MANILA, Philippines — The Department of Trade and Industry (DTI) is requesting the Department of Agriculture (DA) to lift the ban on imports of poultry meat from Brazil to avoid a possible shortage and increase in prices of processed meat products, including canned meat.
Trade Secretary Ramon Lopez mentioned during the Laging Handa briefing that DTI believes there are no basis that the chicken products from Brazil can transmit the COVID – 19
“That’s why we sent a letter to Secretary Dar hoping the ban could be lifted because if not, our food supply will be threatened especially for those from meat processors which is a big food category purchased by consumers,” he said.
Earlier in August, the DA temporarily banned the poultry meat imports from Brazil as a precautionary measure.
DA’s move was prompted by reports SARS-COV-2, the causative agent of COVID-19, was detected on chicken wings imported from Brazil during a screening conducted in Shenzhen, China.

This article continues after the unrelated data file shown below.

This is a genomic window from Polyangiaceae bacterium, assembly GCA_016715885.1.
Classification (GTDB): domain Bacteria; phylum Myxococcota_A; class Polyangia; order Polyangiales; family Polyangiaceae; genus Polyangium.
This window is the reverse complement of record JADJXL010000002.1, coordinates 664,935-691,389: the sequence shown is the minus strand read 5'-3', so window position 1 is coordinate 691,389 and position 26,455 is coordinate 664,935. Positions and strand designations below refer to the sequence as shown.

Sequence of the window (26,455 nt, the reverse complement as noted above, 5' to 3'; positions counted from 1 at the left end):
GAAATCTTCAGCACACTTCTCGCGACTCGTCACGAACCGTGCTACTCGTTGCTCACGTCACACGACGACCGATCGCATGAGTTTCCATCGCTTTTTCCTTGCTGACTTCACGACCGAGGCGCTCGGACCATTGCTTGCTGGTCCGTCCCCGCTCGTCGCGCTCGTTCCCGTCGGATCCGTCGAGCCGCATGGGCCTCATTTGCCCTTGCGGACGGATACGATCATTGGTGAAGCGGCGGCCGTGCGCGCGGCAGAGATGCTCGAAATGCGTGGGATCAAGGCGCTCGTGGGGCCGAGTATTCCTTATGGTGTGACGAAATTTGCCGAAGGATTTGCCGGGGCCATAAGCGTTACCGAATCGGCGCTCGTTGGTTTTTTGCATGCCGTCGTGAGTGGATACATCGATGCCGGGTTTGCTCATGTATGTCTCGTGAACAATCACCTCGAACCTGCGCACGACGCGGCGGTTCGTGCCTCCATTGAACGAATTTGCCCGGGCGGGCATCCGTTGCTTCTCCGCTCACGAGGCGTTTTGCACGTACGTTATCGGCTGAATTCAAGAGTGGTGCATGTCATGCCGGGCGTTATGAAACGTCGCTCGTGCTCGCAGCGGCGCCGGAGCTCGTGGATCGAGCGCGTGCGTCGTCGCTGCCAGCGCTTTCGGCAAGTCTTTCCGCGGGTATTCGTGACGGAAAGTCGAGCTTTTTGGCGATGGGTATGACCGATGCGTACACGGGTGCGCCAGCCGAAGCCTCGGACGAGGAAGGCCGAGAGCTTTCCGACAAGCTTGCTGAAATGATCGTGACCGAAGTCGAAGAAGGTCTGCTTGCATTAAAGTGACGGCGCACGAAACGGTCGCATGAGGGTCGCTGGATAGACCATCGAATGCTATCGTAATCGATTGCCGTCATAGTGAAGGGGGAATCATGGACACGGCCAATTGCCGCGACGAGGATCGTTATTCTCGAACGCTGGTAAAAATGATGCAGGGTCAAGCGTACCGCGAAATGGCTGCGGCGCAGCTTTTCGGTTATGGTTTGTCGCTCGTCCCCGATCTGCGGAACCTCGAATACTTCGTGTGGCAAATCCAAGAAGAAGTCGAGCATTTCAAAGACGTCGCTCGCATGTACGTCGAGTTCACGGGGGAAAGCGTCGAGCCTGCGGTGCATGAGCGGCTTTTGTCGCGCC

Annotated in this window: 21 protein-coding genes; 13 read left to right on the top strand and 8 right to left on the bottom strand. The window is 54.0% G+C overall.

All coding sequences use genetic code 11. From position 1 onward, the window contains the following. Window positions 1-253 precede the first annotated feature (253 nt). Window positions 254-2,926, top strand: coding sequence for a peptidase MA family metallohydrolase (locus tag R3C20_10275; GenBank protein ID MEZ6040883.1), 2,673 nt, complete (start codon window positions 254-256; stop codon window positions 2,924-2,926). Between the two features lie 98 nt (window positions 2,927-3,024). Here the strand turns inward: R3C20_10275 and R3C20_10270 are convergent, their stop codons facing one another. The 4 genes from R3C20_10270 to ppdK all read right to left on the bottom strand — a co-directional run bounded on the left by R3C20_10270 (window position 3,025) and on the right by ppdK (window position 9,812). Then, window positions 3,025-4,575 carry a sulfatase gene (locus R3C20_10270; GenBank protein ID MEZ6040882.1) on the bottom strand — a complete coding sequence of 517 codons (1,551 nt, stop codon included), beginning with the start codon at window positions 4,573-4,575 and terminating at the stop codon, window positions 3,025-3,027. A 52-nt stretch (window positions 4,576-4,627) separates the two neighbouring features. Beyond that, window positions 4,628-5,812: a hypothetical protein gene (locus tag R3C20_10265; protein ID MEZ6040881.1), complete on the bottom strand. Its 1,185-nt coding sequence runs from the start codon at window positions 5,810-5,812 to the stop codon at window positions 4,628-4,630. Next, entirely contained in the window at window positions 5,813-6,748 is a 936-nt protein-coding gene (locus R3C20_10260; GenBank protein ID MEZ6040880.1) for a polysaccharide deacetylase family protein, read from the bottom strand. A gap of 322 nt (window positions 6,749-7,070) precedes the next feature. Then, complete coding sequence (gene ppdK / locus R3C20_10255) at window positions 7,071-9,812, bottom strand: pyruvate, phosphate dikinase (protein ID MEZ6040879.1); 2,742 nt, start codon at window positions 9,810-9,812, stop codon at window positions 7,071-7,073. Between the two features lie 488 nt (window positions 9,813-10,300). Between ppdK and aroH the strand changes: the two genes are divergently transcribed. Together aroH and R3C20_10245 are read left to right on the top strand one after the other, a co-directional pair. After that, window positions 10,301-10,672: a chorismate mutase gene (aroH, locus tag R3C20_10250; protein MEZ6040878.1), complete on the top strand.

Following DA’s announcement of the import ban, the Philippine Association of Meat Processors Inc. asked that mechanically deboned meat or separated meat of chicken, which is used as a raw material for their products, be exempted.
Lopez mentioned that the lifting the import ban could have a possible shortage in processed meat products.
He said the supply of raw material used by meat processors from Brazil may run out in less than one month.
When the supply of the raw material runs out, there will be an impact on the price of processed meat, he said.
He also mentioned that meat processors are able to import the raw material from Brazil at a low price and if they source from other countries, it is possible there would be limited supply and its price could go up.
“That’s why it’s a dangerous situation in the sense the cost of the raw material could go up and when that happens, of course, meat processors will ask for a price increase,” he said.
In the event a price hike is requested, he said the DTI would need to study it first.
“We will not automatically give it. In other words, we have to study cost impact, but we’re saying it will have an impact on price when this problem is not solved,” he said.
Additional sources: philstar.com, wikipedia, poultryworld.net
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